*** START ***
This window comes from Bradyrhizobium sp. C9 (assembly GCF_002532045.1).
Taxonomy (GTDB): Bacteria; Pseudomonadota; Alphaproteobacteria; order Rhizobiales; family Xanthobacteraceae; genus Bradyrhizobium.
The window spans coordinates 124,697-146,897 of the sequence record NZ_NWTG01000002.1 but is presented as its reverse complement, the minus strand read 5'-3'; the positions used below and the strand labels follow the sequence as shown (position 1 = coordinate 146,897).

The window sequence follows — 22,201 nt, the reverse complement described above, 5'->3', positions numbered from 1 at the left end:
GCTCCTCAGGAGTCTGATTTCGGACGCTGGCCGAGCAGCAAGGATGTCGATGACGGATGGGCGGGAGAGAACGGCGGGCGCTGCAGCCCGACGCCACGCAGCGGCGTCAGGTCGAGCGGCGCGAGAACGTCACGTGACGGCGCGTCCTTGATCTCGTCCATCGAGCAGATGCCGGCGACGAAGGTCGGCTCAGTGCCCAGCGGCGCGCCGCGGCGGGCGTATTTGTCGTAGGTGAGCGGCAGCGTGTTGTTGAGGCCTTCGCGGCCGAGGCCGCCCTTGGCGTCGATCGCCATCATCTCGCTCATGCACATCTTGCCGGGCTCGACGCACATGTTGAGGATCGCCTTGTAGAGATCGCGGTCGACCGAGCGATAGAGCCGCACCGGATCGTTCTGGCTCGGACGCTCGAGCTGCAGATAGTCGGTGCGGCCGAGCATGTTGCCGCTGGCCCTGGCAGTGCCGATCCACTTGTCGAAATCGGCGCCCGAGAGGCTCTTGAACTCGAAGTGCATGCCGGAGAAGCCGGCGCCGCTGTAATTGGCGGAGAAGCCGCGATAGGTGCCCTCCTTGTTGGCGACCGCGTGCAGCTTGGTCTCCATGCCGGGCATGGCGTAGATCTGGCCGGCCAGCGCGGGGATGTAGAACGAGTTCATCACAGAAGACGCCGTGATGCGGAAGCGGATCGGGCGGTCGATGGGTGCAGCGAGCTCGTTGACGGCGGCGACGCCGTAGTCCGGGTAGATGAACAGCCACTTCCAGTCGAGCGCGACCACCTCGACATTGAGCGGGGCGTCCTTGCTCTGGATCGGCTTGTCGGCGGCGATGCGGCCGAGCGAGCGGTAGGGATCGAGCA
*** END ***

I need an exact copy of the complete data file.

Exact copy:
This window comes from Bradyrhizobium sp. C9 (assembly GCF_002532045.1).
Taxonomy (GTDB): Bacteria; Pseudomonadota; Alphaproteobacteria; order Rhizobiales; family Xanthobacteraceae; genus Bradyrhizobium.
The window spans coordinates 124,697-146,897 of the sequence record NZ_NWTG01000002.1 but is presented as its reverse complement, the minus strand read 5'-3'; the positions used below and the strand labels follow the sequence as shown (position 1 = coordinate 146,897).

The window sequence follows — 22,201 nt, the reverse complement described above, 5'->3', positions numbered from 1 at the left end:
GCTCCTCAGGAGTCTGATTTCGGACGCTGGCCGAGCAGCAAGGATGTCGATGACGGATGGGCGGGAGAGAACGGCGGGCGCTGCAGCCCGACGCCACGCAGCGGCGTCAGGTCGAGCGGCGCGAGAACGTCACGTGACGGCGCGTCCTTGATCTCGTCCATCGAGCAGATGCCGGCGACGAAGGTCGGCTCAGTGCCCAGCGGCGCGCCGCGGCGGGCGTATTTGTCGTAGGTGAGCGGCAGCGTGTTGTTGAGGCCTTCGCGGCCGAGGCCGCCCTTGGCGTCGATCGCCATCATCTCGCTCATGCACATCTTGCCGGGCTCGACGCACATGTTGAGGATCGCCTTGTAGAGATCGCGGTCGACCGAGCGATAGAGCCGCACCGGATCGTTCTGGCTCGGACGCTCGAGCTGCAGATAGTCGGTGCGGCCGAGCATGTTGCCGCTGGCCCTGGCAGTGCCGATCCACTTGTCGAAATCGGCGCCCGAGAGGCTCTTGAACTCGAAGTGCATGCCGGAGAAGCCGGCGCCGCTGTAATTGGCGGAGAAGCCGCGATAGGTGCCCTCCTTGTTGGCGACCGCGTGCAGCTTGGTCTCCATGCCGGGCATGGCGTAGATCTGGCCGGCCAGCGCGGGGATGTAGAACGAGTTCATCACAGAAGACGCCGTGATGCGGAAGCGGATCGGGCGGTCGATGGGTGCAGCGAGCTCGTTGACGGCGGCGACGCCGTAGTCCGGGTAGATGAACAGCCACTTCCAGTCGAGCGCGACCACCTCGACATTGAGCGGGGCGTCCTTGCTCTGGATCGGCTTGTCGGCGGCGATGCGGCCGAGCGAGCGGTAGGGATCGAGCA